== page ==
This is the first installment of a two-part series. Click here for Part 2: PART TWO

Monday, 6 January 2014

No More "Extraños Y Extranjeros."

It was one of those Northern Ontario winter days when the reflection of the sun on the snow is enough to blind someone; one of those days when the sky is a stunning blue with not a cloud in sight.

I was sitting on the corner cabinet as I so often did, swinging my legs and watching my mother working at the stove. When the phone rang, I paid little attention to it. However, when I heard my mother’s intrigued voice, I paid closer attention. Something was up. I could tell that it wasn’t one of our family members on the other end… and from my mother’s questions, I knew that we were in for some excitement!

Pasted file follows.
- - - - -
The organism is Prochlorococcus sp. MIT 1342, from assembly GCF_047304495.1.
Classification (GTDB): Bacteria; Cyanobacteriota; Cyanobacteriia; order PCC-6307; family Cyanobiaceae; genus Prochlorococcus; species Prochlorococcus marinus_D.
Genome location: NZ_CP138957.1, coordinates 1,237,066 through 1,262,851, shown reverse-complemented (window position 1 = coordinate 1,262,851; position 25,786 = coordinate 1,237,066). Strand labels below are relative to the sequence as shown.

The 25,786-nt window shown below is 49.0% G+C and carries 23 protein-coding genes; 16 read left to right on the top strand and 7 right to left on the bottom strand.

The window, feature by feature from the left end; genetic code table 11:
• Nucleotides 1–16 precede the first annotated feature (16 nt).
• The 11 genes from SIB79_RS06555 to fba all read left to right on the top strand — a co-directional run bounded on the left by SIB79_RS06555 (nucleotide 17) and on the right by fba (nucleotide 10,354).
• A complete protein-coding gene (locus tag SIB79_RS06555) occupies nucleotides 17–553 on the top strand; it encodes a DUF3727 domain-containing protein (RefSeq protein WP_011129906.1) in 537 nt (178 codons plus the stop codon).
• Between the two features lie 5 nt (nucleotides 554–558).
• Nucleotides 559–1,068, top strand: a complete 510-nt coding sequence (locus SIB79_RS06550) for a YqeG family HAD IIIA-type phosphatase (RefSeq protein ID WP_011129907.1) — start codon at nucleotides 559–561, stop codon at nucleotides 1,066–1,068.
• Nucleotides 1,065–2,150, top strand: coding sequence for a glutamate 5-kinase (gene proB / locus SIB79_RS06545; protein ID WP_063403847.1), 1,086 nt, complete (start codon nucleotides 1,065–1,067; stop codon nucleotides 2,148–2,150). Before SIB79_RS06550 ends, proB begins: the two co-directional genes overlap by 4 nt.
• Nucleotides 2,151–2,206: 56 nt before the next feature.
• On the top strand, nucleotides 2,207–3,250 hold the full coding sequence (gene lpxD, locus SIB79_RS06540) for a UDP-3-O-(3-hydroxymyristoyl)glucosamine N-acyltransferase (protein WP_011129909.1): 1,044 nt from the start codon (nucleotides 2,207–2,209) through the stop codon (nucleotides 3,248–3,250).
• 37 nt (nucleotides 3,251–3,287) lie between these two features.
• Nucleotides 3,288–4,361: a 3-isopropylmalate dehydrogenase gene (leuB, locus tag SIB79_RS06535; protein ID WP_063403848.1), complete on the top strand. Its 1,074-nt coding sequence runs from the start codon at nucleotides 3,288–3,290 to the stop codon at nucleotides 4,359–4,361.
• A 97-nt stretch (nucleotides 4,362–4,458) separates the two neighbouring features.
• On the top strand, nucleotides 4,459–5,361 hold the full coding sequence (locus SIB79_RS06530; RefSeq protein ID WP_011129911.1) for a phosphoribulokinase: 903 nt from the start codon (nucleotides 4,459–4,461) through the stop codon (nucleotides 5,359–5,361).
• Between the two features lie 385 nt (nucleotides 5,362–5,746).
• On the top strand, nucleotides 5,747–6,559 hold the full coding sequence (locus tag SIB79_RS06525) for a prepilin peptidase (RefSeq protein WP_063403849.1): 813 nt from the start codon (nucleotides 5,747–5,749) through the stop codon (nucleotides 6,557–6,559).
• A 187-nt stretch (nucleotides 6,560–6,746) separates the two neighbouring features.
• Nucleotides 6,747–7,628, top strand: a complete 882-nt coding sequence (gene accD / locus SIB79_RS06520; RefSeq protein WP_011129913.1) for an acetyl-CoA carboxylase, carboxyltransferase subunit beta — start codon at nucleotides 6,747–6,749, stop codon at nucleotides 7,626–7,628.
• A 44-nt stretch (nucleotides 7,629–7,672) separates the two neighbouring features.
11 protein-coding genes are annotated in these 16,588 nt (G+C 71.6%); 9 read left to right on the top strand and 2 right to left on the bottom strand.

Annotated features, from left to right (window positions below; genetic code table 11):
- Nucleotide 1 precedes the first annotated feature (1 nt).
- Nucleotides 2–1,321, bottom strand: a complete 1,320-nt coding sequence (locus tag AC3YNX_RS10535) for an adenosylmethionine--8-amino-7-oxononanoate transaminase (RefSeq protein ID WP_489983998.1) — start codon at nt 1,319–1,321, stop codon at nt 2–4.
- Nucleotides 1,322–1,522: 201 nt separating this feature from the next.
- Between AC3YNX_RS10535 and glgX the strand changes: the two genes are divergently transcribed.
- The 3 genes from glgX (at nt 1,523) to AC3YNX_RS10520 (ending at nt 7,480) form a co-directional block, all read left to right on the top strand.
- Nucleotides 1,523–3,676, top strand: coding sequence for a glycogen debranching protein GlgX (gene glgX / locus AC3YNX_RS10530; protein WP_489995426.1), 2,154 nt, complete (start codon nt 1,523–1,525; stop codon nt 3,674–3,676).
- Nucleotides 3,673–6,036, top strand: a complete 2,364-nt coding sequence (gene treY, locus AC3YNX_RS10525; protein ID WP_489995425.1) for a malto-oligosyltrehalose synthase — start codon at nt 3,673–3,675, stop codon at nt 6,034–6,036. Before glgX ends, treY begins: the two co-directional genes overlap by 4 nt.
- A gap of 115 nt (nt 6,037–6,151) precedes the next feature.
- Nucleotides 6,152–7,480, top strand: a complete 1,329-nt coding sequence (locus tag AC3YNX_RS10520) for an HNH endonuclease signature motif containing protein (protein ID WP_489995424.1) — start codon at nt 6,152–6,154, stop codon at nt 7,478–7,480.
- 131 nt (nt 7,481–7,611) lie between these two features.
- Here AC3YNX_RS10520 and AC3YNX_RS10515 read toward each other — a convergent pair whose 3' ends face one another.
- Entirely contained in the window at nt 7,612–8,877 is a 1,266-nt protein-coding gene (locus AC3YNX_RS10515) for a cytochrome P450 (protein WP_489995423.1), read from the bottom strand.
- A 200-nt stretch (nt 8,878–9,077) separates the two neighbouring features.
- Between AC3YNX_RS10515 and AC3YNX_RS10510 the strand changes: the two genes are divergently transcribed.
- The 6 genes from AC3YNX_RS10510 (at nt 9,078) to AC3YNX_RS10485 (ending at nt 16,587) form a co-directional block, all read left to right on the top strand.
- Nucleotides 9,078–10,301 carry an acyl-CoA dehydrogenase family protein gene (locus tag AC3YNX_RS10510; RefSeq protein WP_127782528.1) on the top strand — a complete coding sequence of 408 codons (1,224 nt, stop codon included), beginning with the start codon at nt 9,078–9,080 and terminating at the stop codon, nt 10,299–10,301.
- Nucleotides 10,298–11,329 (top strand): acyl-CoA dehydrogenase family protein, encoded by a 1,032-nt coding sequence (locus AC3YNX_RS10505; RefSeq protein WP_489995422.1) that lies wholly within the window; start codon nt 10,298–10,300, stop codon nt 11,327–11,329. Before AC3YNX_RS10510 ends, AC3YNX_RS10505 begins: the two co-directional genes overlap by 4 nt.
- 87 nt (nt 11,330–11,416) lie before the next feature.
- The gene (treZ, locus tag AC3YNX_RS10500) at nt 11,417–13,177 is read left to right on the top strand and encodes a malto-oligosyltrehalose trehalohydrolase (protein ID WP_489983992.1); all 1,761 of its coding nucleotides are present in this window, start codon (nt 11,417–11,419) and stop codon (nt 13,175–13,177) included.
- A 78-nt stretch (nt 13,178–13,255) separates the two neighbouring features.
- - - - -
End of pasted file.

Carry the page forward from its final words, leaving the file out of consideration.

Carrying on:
By the time my mother hung up the phone, I was practically prancing in my eagerness to know what was going on… after all, a girl in her early teens growing up in a tiny town in the middle of nowhere seldom sees much excitement. I listened as my mother told me about our odd phone call.

The call had come from a woman in our community, a motel owner, who told my mom about a family from Mexico who had recently moved to town. The whole family; Mother, father, and grandmother, were now working at her motel. Even their two little boys were running errands.

“They’re Christians, and interested in finding someone to have fellowship with,” the lady explained to my mom. “You folks are churchy… would you be interested in meeting with them?” Of course, my family agreed immediately. Plans were laid to visit the family within the next couple of days.